In Episode 8 of Ask Concussion Doc, Dr. Cameron Marshall, DC, discusses Kevin Love’s concussion injury and the NBA concussion protocol. This episode also includes topics such as over-the-counter and pharmaceutical interventions for concussion and symptom management; utility and application of the King-Devick Test; and a study of the week, which looks at learning disabilities and neurocognitive testing.

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NBA Concussion Protocol

Cleveland Cavaliers’ power forward, Kevin Love, left Game 6 of the NBA Eastern Conference Finals with a concussion. The good news is that the player and team recognized the apparent signs of a concussion injury and removed him despite the significance of the game. This sets a good example at the professional level. Love also sat out Game 7 against the Boston Celtics, following NBA concussion protocol.

Unfortunately, some high-profile NBA commentators suggested that Love should have taken a pain killer and got back into the game. We all know that concussion management is not that simple. We cannot just simply mask the symptoms. Appropriate management, treatment and rehabilitation is key.

After hearing Love’s story and reading these headlines, Dr. Marshall looked into the NBA concussion protocol to get a sense of their approach to concussion management. He discusses in detail during the first part of the episode.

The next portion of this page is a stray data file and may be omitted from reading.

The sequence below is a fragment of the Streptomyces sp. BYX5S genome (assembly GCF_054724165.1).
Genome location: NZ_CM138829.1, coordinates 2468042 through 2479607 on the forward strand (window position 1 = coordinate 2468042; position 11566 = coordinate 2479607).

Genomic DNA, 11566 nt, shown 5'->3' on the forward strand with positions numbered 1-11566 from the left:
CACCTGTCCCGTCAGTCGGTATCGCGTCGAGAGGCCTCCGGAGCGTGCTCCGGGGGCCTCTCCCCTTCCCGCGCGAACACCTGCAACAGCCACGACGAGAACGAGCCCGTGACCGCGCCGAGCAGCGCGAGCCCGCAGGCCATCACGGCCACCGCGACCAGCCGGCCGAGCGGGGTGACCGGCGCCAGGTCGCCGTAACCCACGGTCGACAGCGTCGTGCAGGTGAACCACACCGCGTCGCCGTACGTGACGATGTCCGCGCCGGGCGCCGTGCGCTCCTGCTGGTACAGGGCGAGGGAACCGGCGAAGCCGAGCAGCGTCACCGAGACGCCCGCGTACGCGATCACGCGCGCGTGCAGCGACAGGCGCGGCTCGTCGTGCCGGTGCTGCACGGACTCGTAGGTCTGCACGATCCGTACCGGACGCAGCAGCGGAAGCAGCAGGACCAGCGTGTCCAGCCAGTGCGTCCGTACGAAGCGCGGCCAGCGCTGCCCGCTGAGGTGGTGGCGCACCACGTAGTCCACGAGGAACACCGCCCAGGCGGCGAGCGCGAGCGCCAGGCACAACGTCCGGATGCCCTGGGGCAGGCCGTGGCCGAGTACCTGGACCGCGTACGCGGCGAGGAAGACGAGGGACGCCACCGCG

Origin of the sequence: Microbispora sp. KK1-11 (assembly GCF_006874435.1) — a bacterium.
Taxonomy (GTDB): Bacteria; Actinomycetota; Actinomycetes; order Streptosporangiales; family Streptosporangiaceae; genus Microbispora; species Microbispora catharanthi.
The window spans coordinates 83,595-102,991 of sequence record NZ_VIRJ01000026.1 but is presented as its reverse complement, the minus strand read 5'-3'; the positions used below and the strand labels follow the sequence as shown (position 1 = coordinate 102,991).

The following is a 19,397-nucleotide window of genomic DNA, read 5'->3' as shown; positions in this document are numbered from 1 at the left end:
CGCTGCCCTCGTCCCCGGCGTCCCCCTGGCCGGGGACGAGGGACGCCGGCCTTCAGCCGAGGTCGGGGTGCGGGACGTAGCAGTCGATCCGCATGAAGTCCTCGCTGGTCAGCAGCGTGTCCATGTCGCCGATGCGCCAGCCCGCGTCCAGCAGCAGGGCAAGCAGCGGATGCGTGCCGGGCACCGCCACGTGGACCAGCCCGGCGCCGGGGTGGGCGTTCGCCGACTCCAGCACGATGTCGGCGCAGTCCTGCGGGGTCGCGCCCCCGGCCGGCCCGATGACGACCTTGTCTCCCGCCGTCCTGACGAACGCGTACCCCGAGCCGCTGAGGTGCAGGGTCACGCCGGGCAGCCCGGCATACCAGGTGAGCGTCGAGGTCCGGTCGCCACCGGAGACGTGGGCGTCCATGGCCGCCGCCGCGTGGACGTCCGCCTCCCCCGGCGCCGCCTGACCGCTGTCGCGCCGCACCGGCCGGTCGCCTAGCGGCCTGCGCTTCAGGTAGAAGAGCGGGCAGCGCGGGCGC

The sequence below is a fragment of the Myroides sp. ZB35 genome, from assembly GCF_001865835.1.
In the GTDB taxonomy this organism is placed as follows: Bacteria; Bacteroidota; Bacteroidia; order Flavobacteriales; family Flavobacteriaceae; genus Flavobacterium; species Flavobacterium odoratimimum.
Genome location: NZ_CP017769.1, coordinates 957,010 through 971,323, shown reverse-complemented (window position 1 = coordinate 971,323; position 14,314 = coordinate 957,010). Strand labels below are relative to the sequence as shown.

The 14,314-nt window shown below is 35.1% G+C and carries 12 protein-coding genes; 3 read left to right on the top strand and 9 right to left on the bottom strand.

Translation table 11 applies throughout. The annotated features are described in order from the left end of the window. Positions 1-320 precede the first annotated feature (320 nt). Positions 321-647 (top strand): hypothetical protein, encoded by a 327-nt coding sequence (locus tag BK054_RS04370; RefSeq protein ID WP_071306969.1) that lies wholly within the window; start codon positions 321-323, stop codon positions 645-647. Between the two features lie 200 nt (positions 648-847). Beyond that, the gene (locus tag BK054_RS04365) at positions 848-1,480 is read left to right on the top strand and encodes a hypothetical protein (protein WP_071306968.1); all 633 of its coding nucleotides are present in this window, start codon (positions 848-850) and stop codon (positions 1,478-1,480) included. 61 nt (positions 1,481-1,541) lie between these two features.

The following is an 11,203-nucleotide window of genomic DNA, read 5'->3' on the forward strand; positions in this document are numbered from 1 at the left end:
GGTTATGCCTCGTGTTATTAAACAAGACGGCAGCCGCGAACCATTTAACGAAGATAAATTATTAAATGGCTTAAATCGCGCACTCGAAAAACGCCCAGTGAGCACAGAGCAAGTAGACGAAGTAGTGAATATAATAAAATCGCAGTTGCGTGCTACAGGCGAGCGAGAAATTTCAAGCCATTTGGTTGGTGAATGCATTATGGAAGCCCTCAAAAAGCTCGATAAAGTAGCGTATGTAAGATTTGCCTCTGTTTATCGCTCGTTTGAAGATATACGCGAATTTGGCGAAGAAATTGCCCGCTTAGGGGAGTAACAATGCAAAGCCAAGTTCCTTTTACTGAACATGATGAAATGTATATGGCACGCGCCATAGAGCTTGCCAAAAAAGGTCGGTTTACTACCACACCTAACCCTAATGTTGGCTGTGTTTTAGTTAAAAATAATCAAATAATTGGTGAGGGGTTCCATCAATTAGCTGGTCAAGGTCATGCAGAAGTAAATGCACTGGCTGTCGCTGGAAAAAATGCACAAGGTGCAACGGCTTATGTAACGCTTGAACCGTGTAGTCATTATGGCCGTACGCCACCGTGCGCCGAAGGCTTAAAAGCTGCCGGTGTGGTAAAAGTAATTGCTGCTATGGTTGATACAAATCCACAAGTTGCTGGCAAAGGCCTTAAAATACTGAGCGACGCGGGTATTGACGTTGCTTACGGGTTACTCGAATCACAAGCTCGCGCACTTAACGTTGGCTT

It’s important for everyone involved in sport to recognize the signs and take the proper steps. When in doubt, sit them out! If you are involved in sport, we can help with your concussion policy and program to help keep your athletes safe.

Over-the-Counter Medications & Pharmaceutical Interventions for Concussion Symptoms

Simply, there is no pill that can cure or aid the concussion itself. Remember, concussion is an energy deficit. Some of the proven approaches to support with the energy deficit are on the nutritional arm of concussion management.

Drugs are typically designed to shut down one particular pathway, but a concussion injury can impact a multitude of different pathways.

For example, a pain killer may help to reduce a headache, but would not alleviate other concussion-related symptoms such as dizziness or cognitive impairments.

Dr. Marshall explains the pros and cons of over-the-counter medications and pharmaceuticals as well as some of the things that patients need to consider such as side effects.

King-Devick Test: Utility & Application

Dr. Marshall discusses the history of the King-Devick test, and its application in concussion management. Of note, there is a large range of normative data for many of these types of tests, including the King-Devick Test. Therefore, without a baseline test (or a pre-injury overview of an athlete’s physical and cognitive abilities), the King-Devick Test has limited use in concussion management.

Dr. Marshall cites some of the age-related normative data for the King-Devick Test as well as explains how and when to use it.

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